Following up on our blog post about a hit and run bicycle accident on Dec. 2, 2013 (“Bicycle accidents: Missouri Woman fleeing from ‘ex’ kills rider”), a hearing recently took place in a Missouri criminal court. The woman pleaded guilty to charges of leaving the scene of one of the bicycle accidents that happened in Missouri in Nov. of last year. The woman’s formal sentence is scheduled for Sept. 25, but she was instructed to register with parole and probation in anticipation of the sentencing.
The death of the innocent young man on the bicycle was apparently the sad result of domestic violence. The woman testified that she was trying to escape the wrath of her former boyfriend who allegedly rammed into the rear of her car while threatening her with a firearm. Witnesses substantiated her testimony of attempting, but failing, to avoid the cyclist by braking and swerving. She reportedly said that the shock of the crash, along with her fear of the man chasing her, led to her flee the scene of the accident.
She claimed to have been racing in the direction of police headquarters, and once there, she sounded the car’s horn in an attempt to get help. The attempt was in vain as her car was once again smashed from behind by the boyfriend, who was reportedly driving a stolen car. This incident was confirmed by footage obtained from the surveillance cameras in the parking area where this happened. Her ex-boyfriend is still facing murder charges.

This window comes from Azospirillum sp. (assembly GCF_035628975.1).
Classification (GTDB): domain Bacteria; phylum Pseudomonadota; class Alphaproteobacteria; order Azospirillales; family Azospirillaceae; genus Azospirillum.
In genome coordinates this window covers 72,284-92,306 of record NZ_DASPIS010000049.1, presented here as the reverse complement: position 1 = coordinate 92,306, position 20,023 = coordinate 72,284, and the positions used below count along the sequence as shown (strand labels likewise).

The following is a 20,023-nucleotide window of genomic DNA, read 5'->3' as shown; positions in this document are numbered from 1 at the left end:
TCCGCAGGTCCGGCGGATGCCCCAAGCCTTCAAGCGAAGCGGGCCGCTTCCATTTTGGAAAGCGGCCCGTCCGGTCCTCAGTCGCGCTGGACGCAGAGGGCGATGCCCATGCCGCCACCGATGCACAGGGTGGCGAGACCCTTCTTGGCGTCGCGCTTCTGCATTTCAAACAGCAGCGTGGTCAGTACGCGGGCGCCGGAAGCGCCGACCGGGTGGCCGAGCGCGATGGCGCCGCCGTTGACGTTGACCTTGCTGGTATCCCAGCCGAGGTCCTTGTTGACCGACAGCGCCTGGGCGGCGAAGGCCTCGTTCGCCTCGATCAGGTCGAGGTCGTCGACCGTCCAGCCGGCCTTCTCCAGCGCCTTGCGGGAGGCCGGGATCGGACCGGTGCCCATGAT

Families who have lost loved ones in bicycle accidents on Missouri roads as the result of negligent actions of another party may be entitled to monetary relief for the losses, heartbreak and trauma experienced. A working knowledge of the applicable laws and local court procedures in filing a wrongful death claim may be helpful. Any monetary judgment that is ultimately awarded will not alter what happened, but it may give the surviving family some assistance as they struggle to move forward from the tragedy.
Source: news-leader.com, “Woman pleads guilty to leaving fatal hit-and-run“, Stephen Herzog, March 31, 2014